We study consumption and saving behaviour by education group in Iceland over the years 2005-2019, a turbulent period with dramatic fluctuations in factor incomes before, during and after the collapse of the country’s banking system. Using microdata containing the tax returns of all Icelandic taxpayers, we find that higher education lowers the marginal propensity to consume (MPC) by raising disposable income and relaxing liquidity constraints. Our results have implications for economic policy. For example, with a lower MPC following an increase in the average level of education, the multiplier is also lower, thus reducing the effectiveness of discretionary fiscal policy. However, since a lower multiplier strengthens the built-in stabilizing impact on the economy, macroeconomic volatility is reduced. Finally, in addition to using more conventional redistributive devices, countries struggling with unequal distributions of wealth and income could improve their situation by raising the level of education.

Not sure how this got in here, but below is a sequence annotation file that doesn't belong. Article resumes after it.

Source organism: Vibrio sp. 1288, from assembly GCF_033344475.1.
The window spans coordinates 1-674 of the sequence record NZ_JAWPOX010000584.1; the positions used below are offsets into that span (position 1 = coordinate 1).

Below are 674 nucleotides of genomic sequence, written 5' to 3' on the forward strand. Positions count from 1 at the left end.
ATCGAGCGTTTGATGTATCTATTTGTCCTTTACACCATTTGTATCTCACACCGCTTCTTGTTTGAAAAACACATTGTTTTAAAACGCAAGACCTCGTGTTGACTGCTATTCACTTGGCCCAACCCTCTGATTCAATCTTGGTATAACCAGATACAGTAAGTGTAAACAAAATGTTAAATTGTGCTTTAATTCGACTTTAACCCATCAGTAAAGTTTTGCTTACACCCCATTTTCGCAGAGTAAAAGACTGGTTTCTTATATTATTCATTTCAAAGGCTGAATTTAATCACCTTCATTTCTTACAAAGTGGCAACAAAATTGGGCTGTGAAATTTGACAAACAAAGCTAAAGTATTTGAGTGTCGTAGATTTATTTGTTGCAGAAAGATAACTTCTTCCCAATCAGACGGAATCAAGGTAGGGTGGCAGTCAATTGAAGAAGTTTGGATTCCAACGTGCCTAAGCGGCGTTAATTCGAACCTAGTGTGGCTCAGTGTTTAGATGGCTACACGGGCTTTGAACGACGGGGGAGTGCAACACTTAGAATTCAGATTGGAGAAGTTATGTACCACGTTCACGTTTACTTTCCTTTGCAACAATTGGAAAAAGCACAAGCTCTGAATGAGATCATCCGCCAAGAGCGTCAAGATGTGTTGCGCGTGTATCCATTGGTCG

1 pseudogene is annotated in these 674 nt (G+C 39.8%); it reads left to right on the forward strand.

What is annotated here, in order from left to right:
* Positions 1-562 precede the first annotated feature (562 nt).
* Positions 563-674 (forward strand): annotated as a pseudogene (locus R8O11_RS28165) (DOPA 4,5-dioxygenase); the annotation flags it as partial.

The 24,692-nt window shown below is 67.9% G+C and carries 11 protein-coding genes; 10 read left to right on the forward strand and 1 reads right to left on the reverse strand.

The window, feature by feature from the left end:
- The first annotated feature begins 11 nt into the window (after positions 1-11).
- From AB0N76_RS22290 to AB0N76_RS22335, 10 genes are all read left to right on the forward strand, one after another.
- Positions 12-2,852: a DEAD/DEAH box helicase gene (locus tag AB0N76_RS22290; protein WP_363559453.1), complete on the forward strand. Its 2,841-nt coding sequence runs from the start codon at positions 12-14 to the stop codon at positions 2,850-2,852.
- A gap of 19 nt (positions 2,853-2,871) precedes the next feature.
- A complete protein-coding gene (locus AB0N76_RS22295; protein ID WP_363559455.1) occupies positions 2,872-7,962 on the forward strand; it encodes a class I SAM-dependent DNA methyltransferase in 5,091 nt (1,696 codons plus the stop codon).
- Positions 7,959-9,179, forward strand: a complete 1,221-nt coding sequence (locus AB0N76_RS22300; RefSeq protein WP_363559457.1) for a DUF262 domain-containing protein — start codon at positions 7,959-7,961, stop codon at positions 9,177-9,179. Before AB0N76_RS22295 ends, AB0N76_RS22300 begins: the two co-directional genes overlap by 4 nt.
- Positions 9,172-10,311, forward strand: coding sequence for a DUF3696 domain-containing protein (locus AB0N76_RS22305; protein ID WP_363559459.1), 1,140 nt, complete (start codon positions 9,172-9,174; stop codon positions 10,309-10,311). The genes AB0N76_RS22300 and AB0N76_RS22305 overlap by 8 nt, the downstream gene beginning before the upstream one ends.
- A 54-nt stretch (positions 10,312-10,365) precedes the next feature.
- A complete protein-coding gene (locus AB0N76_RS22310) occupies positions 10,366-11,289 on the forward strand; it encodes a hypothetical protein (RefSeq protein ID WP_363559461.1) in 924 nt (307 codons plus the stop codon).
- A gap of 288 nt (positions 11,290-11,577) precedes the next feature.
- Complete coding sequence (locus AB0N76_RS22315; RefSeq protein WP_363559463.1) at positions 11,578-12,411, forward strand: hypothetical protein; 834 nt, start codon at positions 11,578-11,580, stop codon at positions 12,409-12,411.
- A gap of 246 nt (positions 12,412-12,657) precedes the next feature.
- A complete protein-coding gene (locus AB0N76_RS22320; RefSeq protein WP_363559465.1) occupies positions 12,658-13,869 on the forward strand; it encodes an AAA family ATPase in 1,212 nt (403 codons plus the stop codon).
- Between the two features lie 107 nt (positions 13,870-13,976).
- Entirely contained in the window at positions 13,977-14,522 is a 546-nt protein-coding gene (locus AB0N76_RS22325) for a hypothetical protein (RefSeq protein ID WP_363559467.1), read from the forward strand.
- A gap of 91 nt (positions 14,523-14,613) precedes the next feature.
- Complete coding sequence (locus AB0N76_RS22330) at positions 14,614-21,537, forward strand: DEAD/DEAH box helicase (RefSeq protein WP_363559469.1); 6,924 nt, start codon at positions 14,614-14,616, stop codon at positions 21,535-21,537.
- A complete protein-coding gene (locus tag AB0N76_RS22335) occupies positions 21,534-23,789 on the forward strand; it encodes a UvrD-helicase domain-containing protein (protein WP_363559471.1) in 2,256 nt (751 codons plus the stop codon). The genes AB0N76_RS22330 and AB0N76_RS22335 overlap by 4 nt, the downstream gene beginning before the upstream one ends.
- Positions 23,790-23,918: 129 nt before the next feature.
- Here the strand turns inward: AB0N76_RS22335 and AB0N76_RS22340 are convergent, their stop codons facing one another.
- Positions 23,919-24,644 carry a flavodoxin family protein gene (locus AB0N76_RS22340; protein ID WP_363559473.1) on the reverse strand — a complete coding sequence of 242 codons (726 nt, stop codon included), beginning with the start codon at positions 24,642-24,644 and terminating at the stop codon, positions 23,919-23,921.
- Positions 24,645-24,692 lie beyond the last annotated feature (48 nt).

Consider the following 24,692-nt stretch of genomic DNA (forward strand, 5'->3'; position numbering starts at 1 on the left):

|SUERF – The European Money and Finance Forum
|Udgivet - 2023
|SUERF Policy Brief
- Macroeconomic stability